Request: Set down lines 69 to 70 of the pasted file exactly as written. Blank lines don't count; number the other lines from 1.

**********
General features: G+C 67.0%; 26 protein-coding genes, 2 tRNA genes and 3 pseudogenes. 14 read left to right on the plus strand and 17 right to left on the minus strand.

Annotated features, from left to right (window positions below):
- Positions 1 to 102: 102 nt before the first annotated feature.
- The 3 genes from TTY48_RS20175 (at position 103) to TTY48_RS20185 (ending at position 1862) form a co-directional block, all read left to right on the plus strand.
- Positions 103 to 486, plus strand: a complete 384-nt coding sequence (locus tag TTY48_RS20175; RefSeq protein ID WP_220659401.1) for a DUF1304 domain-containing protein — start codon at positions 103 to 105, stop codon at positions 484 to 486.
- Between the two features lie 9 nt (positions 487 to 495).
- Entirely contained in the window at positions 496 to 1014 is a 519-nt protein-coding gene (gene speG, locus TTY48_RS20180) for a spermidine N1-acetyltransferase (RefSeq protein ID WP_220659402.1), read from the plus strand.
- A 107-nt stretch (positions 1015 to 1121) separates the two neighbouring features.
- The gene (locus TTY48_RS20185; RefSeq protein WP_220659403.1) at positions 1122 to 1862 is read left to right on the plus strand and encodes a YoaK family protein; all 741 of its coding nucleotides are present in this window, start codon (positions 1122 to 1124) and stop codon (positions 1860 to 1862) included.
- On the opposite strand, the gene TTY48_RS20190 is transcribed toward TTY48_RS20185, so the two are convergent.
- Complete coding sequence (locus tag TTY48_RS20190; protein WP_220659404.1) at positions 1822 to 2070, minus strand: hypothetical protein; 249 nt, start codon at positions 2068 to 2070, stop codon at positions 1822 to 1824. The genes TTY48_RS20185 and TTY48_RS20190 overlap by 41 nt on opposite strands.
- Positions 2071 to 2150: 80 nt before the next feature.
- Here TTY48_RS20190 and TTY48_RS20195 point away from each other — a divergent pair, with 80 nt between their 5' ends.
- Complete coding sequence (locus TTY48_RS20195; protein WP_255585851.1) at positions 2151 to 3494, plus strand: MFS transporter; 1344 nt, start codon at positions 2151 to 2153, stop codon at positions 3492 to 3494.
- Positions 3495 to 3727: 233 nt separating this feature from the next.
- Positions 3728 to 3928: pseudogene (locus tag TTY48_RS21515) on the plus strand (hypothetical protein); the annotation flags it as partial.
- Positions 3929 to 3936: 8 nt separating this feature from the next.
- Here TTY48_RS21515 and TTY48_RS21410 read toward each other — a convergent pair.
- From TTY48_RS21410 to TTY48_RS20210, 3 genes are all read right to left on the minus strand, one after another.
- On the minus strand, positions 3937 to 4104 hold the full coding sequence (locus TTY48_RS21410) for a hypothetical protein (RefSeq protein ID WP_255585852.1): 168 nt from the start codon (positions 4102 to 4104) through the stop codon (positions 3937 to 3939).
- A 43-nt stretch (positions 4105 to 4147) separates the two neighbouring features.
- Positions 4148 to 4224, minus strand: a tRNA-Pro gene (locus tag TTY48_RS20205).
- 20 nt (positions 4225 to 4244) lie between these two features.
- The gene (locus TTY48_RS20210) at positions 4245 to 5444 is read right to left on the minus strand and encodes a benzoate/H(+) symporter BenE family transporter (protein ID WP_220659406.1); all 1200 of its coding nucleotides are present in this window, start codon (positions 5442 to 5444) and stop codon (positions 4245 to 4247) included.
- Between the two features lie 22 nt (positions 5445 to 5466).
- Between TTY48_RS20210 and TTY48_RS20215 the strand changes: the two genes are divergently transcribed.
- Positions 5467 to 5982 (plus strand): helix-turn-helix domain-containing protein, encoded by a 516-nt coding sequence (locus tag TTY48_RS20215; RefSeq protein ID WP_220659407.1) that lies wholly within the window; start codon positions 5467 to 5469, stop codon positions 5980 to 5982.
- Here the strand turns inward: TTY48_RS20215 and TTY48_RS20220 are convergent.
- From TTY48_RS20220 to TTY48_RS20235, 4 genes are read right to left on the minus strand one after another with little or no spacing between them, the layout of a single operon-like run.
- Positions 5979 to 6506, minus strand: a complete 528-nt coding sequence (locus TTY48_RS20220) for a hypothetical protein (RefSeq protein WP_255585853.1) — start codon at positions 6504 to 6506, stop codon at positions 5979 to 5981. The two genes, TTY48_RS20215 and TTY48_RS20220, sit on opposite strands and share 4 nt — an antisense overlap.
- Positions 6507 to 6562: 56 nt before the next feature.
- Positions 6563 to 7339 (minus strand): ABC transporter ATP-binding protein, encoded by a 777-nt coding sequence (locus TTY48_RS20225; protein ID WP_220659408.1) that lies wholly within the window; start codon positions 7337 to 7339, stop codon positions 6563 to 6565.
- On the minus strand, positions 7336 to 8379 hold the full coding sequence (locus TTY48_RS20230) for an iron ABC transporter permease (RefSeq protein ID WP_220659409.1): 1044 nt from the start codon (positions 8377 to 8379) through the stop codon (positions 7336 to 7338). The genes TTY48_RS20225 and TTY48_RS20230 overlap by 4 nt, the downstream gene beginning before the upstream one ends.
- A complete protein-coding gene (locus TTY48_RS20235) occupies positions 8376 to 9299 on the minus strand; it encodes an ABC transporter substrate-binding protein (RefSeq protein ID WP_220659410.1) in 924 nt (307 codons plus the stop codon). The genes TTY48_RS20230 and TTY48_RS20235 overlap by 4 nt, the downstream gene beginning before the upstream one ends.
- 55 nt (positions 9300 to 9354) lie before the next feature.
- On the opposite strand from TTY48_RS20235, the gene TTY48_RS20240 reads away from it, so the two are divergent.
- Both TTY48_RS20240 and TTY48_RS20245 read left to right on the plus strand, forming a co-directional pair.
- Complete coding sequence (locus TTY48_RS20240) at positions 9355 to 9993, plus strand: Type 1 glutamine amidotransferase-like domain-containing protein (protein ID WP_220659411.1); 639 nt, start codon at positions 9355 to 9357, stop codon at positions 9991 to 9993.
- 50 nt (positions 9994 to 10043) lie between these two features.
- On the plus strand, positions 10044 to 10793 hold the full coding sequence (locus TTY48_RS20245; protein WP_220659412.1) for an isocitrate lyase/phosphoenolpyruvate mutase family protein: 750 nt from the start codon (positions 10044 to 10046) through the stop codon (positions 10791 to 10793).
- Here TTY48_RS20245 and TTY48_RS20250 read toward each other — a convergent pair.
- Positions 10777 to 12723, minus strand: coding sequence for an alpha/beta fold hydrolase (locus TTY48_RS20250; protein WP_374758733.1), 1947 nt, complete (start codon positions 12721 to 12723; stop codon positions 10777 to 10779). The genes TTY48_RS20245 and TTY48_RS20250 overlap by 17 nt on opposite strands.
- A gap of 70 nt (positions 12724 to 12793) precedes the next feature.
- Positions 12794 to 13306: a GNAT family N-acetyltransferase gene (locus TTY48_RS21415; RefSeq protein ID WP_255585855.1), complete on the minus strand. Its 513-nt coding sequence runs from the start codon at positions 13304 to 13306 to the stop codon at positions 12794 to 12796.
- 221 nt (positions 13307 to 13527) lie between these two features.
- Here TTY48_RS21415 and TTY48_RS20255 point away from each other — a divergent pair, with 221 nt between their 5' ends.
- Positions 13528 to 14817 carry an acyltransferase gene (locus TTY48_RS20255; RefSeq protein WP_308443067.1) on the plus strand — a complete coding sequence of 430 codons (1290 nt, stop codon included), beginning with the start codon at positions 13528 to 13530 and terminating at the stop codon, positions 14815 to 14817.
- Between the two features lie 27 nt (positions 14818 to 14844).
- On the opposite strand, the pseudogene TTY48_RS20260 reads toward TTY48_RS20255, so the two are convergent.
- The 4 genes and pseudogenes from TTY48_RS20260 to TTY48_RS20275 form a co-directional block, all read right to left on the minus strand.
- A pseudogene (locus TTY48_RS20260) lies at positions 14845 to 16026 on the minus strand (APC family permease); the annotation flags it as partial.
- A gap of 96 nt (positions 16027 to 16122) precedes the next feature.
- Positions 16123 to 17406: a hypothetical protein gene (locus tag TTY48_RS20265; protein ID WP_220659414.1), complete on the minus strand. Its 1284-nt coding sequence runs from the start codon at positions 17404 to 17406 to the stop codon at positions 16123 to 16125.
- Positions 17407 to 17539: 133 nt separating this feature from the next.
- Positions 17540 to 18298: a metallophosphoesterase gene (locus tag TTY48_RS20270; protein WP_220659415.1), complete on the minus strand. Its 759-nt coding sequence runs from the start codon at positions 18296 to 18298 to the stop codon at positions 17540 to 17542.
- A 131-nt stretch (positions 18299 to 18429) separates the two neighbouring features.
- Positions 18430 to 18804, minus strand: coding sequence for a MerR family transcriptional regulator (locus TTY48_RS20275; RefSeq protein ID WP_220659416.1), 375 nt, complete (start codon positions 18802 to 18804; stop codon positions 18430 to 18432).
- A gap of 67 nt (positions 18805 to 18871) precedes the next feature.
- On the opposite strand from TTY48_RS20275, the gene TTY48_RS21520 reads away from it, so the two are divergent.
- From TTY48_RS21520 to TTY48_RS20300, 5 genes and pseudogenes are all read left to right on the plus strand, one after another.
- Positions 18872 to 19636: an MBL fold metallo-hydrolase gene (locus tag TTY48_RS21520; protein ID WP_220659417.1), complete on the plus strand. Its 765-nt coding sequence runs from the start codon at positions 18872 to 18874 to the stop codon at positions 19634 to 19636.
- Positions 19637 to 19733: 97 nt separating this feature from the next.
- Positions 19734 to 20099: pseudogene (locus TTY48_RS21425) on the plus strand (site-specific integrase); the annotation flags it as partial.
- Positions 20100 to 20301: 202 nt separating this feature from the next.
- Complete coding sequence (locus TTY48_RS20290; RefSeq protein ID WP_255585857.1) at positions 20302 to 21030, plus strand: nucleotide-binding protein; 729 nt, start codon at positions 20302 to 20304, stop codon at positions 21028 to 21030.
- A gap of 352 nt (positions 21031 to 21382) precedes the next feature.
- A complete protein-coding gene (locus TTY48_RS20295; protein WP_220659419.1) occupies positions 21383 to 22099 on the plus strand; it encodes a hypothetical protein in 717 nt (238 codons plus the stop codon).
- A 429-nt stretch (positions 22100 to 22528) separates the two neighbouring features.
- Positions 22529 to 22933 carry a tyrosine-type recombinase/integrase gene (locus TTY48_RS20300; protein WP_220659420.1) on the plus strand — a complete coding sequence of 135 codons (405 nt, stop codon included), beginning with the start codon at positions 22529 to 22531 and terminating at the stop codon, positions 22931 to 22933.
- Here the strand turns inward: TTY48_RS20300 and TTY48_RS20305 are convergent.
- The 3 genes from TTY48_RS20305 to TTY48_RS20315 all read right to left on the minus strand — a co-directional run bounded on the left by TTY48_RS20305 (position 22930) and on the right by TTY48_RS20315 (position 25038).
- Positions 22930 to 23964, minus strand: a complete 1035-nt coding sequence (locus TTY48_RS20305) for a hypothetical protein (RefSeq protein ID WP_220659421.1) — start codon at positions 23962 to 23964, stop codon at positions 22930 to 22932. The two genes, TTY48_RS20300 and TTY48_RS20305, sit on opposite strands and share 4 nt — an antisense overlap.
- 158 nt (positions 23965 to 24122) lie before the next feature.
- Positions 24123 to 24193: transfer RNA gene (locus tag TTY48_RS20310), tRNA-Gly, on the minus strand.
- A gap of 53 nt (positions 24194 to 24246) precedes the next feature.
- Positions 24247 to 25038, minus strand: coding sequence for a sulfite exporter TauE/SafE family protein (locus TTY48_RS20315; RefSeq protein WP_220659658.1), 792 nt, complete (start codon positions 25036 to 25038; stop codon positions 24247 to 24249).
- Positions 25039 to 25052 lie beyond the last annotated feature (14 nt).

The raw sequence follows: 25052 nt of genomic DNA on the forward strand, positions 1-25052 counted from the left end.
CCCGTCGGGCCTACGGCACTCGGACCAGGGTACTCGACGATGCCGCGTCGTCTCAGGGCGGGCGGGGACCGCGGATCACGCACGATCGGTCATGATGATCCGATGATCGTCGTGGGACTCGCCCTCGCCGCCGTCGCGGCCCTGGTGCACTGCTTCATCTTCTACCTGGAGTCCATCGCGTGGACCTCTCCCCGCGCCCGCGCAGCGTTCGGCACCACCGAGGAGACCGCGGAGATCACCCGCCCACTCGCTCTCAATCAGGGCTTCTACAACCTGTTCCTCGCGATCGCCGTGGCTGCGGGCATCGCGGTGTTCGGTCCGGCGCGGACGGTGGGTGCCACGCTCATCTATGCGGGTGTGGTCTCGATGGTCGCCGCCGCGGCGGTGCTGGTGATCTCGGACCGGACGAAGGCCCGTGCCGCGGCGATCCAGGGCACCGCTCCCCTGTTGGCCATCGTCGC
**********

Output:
- Positions 22529 to 22933 carry a tyrosine-type recombinase/integrase gene (locus TTY48_RS20300; protein WP_220659420.1) on the plus strand — a complete coding sequence of 135 codons (405 nt, stop codon included), beginning with the start codon at positions 22529 to 22531 and terminating at the stop codon, positions 22931 to 22933.
- Here the strand turns inward: TTY48_RS20300 and TTY48_RS20305 are convergent.